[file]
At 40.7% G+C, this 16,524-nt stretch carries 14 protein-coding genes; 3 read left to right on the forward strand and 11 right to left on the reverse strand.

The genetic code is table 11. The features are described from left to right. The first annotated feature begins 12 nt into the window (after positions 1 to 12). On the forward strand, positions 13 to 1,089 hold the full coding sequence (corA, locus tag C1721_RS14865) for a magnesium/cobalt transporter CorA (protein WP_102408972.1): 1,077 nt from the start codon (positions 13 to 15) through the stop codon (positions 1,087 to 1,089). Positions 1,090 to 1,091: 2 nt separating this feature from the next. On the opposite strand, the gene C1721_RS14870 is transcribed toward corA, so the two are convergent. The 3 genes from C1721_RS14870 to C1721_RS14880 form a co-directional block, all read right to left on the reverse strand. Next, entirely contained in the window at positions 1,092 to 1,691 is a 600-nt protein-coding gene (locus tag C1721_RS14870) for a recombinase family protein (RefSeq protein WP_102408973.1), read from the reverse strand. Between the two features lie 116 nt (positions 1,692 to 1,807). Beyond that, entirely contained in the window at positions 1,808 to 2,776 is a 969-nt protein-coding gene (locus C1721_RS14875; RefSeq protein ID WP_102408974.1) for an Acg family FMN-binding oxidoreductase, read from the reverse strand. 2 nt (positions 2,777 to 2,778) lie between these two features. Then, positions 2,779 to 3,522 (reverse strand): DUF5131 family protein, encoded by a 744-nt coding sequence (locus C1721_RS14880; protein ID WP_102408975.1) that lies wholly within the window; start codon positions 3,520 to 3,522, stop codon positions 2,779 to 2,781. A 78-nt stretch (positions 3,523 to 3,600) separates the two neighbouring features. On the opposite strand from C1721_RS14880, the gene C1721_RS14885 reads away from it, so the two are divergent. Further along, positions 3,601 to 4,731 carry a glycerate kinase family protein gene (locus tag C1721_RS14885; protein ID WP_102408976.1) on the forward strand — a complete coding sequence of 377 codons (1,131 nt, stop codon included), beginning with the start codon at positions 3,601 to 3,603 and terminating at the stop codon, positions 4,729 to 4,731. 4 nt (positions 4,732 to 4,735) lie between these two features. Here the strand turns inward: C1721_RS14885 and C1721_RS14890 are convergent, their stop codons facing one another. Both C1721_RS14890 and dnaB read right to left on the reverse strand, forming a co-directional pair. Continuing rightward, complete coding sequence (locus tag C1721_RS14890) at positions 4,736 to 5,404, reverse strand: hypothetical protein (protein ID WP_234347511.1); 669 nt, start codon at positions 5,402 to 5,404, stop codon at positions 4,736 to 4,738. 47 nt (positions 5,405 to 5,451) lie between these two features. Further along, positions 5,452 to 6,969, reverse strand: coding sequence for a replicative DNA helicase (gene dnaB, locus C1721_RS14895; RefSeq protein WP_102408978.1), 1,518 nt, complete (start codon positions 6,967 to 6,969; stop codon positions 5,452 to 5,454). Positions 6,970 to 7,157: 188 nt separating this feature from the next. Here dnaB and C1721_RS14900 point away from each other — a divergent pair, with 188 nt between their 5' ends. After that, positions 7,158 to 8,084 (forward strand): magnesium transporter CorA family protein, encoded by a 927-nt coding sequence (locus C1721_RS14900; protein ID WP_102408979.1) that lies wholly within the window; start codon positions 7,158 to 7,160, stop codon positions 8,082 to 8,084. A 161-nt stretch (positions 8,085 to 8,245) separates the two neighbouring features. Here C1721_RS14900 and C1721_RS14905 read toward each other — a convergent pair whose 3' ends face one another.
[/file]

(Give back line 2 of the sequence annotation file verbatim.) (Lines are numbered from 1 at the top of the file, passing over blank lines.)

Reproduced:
The genetic code is table 11. The features are described from left to right. The first annotated feature begins 12 nt into the window (after positions 1 to 12). On the forward strand, positions 13 to 1,089 hold the full coding sequence (corA, locus tag C1721_RS14865) for a magnesium/cobalt transporter CorA (protein WP_102408972.1): 1,077 nt from the start codon (positions 13 to 15) through the stop codon (positions 1,087 to 1,089). Positions 1,090 to 1,091: 2 nt separating this feature from the next. On the opposite strand, the gene C1721_RS14870 is transcribed toward corA, so the two are convergent. The 3 genes from C1721_RS14870 to C1721_RS14880 form a co-directional block, all read right to left on the reverse strand. Next, entirely contained in the window at positions 1,092 to 1,691 is a 600-nt protein-coding gene (locus tag C1721_RS14870) for a recombinase family protein (RefSeq protein WP_102408973.1), read from the reverse strand. Between the two features lie 116 nt (positions 1,692 to 1,807). Beyond that, entirely contained in the window at positions 1,808 to 2,776 is a 969-nt protein-coding gene (locus C1721_RS14875; RefSeq protein ID WP_102408974.1) for an Acg family FMN-binding oxidoreductase, read from the reverse strand. 2 nt (positions 2,777 to 2,778) lie between these two features. Then, positions 2,779 to 3,522 (reverse strand): DUF5131 family protein, encoded by a 744-nt coding sequence (locus C1721_RS14880; protein ID WP_102408975.1) that lies wholly within the window; start codon positions 3,520 to 3,522, stop codon positions 2,779 to 2,781. A 78-nt stretch (positions 3,523 to 3,600) separates the two neighbouring features. On the opposite strand from C1721_RS14880, the gene C1721_RS14885 reads away from it, so the two are divergent. Further along, positions 3,601 to 4,731 carry a glycerate kinase family protein gene (locus tag C1721_RS14885; protein ID WP_102408976.1) on the forward strand — a complete coding sequence of 377 codons (1,131 nt, stop codon included), beginning with the start codon at positions 3,601 to 3,603 and terminating at the stop codon, positions 4,729 to 4,731. 4 nt (positions 4,732 to 4,735) lie between these two features. Here the strand turns inward: C1721_RS14885 and C1721_RS14890 are convergent, their stop codons facing one another. Both C1721_RS14890 and dnaB read right to left on the reverse strand, forming a co-directional pair. Continuing rightward, complete coding sequence (locus tag C1721_RS14890) at positions 4,736 to 5,404, reverse strand: hypothetical protein (protein ID WP_234347511.1); 669 nt, start codon at positions 5,402 to 5,404, stop codon at positions 4,736 to 4,738. 47 nt (positions 5,405 to 5,451) lie between these two features. Further along, positions 5,452 to 6,969, reverse strand: coding sequence for a replicative DNA helicase (gene dnaB, locus C1721_RS14895; RefSeq protein WP_102408978.1), 1,518 nt, complete (start codon positions 6,967 to 6,969; stop codon positions 5,452 to 5,454). Positions 6,970 to 7,157: 188 nt separating this feature from the next. Here dnaB and C1721_RS14900 point away from each other — a divergent pair, with 188 nt between their 5' ends. After that, positions 7,158 to 8,084 (forward strand): magnesium transporter CorA family protein, encoded by a 927-nt coding sequence (locus C1721_RS14900; protein ID WP_102408979.1) that lies wholly within the window; start codon positions 7,158 to 7,160, stop codon positions 8,082 to 8,084. A 161-nt stretch (positions 8,085 to 8,245) separates the two neighbouring features. Here C1721_RS14900 and C1721_RS14905 read toward each other — a convergent pair whose 3' ends face one another.